Vaccine efficacy and duration of protection

To what extent can vaccines prevent people from getting infected with COVID-19?


COVID-19 vaccines that have been granted Emergency Use Listing by WHO are highly effective at preventing severe disease, hospitalization and death. But post-introduction studies also indicate that these vaccines have demonstrated strong (but less) prevention of both symptomatic and asymptomatic infection. Several studies also show a reduction – about 50% – in risk of transmission to members of the same household, particularly for Pfizer-BioNTech and AstraZeneca vaccines. Accordingly, the vaccines likely reduce transmission, lowering the risk of disease in unvaccinated people, in addition to helping to stop the spread of variants.

This is supported by vaccine effectiveness against symptomatic disease and infections demonstrated by multiple studies with various vaccines, as well as by clinical trials and post-introduction observational studies, demonstrating vaccine effectiveness against asymptomatic infections for some vaccines, such as AstraZeneca, Janssen, Moderna, and Pfizer-BioNTech.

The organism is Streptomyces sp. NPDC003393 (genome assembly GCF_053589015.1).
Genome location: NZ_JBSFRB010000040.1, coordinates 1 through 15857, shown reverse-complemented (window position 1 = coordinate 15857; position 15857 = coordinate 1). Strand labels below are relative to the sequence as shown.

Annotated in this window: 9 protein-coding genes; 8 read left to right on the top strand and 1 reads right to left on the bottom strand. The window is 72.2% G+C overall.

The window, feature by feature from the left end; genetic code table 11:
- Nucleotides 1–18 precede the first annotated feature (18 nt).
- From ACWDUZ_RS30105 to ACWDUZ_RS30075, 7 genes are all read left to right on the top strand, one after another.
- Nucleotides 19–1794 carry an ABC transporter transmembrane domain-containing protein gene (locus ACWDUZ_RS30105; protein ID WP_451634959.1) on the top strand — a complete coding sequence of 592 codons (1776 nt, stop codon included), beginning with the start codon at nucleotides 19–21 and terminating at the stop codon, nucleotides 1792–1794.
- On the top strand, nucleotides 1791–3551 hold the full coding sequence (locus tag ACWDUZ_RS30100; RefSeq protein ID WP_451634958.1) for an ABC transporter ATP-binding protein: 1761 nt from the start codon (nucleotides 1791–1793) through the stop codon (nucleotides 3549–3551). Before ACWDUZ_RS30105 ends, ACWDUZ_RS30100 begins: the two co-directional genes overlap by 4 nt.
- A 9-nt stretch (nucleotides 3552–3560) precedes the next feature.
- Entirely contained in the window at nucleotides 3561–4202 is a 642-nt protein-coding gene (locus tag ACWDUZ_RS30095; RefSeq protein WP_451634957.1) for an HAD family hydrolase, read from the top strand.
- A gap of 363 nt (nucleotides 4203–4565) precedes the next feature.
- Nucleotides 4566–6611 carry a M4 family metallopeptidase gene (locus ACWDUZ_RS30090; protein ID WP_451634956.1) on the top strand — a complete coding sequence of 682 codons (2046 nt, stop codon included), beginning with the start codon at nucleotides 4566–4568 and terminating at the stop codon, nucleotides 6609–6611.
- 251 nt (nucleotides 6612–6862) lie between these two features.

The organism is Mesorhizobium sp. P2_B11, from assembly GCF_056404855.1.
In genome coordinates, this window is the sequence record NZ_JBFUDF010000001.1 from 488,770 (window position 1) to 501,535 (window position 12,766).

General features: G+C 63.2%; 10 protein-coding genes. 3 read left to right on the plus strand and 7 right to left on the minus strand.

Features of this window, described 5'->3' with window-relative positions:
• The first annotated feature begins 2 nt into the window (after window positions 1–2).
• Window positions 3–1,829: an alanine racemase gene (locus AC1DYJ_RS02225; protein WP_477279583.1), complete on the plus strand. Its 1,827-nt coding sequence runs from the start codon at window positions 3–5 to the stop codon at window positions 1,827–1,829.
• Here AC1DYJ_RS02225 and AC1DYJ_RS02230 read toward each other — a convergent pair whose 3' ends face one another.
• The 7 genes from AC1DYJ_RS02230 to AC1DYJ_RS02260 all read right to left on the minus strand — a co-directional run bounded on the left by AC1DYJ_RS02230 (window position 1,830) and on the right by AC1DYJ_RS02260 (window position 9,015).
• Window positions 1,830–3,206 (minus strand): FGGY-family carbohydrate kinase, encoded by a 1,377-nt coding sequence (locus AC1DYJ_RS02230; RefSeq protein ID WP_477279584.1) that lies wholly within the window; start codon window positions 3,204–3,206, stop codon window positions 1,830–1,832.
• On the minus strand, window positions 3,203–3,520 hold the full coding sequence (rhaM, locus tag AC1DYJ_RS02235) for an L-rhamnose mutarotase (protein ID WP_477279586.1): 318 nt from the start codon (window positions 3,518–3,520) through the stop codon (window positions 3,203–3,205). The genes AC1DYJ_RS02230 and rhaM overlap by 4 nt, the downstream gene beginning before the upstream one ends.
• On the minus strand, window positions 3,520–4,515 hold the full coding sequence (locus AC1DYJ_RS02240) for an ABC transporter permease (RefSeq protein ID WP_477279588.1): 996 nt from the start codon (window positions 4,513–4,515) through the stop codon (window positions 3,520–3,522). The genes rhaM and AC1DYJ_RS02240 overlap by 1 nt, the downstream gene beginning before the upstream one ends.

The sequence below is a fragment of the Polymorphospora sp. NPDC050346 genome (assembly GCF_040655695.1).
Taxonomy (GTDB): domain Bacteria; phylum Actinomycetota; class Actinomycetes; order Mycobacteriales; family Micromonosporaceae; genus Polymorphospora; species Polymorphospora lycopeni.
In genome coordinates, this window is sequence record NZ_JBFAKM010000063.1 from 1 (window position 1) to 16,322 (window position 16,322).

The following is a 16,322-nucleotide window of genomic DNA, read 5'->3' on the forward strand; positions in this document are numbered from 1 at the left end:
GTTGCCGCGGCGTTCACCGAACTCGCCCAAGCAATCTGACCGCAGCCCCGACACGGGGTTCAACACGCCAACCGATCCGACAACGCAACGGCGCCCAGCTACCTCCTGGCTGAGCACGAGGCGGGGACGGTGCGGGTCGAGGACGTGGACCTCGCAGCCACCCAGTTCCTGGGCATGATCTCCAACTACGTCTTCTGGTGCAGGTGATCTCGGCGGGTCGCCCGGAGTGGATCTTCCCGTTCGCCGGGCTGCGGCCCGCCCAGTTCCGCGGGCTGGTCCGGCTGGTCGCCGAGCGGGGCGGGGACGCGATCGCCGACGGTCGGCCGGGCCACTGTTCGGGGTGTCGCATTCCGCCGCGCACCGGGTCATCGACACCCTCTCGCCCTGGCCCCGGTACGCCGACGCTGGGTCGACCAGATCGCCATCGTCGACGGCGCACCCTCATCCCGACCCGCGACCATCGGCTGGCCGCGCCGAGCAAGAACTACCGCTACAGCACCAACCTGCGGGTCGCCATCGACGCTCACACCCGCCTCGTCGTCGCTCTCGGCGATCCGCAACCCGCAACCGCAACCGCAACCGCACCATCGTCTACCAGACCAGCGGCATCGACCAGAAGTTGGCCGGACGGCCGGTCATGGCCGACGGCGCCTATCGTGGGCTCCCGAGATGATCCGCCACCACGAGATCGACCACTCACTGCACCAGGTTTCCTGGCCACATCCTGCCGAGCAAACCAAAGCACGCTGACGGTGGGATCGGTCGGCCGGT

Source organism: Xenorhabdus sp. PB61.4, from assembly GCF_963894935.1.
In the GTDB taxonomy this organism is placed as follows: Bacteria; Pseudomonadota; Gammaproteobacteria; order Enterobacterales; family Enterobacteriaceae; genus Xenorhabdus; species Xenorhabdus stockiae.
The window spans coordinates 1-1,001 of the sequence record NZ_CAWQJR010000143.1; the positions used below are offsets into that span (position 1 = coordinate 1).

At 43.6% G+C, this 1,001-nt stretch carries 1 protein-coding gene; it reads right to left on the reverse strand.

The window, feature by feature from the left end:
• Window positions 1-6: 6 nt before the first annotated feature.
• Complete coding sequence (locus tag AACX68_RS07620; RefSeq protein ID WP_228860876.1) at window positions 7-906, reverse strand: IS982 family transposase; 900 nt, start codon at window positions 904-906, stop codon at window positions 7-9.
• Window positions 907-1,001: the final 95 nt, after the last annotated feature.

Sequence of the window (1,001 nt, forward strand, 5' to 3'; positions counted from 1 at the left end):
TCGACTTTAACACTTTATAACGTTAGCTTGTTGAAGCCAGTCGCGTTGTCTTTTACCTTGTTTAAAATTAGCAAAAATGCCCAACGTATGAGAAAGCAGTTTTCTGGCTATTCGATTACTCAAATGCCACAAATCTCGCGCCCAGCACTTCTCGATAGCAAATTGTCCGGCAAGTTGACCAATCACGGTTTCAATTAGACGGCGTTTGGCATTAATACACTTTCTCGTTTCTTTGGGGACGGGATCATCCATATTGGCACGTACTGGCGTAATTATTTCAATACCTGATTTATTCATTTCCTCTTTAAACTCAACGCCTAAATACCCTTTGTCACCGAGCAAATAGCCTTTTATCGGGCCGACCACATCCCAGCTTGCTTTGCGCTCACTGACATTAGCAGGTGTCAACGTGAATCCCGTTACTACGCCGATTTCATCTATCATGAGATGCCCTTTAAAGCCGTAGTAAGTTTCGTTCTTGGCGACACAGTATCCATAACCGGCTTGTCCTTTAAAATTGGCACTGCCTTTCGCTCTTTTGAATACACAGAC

Additionally, some studies have demonstrated reductions in viral load if infected, and shortened duration of viral shedding for some vaccines, such as AstraZeneca, Moderna, Pfizer-BioNTech. For these three vaccines, there is evidence for direct reduction in household transmission, but more studies are needed to support conclusively their ability to reduce transmission.


  • COVID-19 vaccines are highly effective in preventing severe illness and deaths.
  • They also reduce, but do not eliminate, the risk of infection and transmission.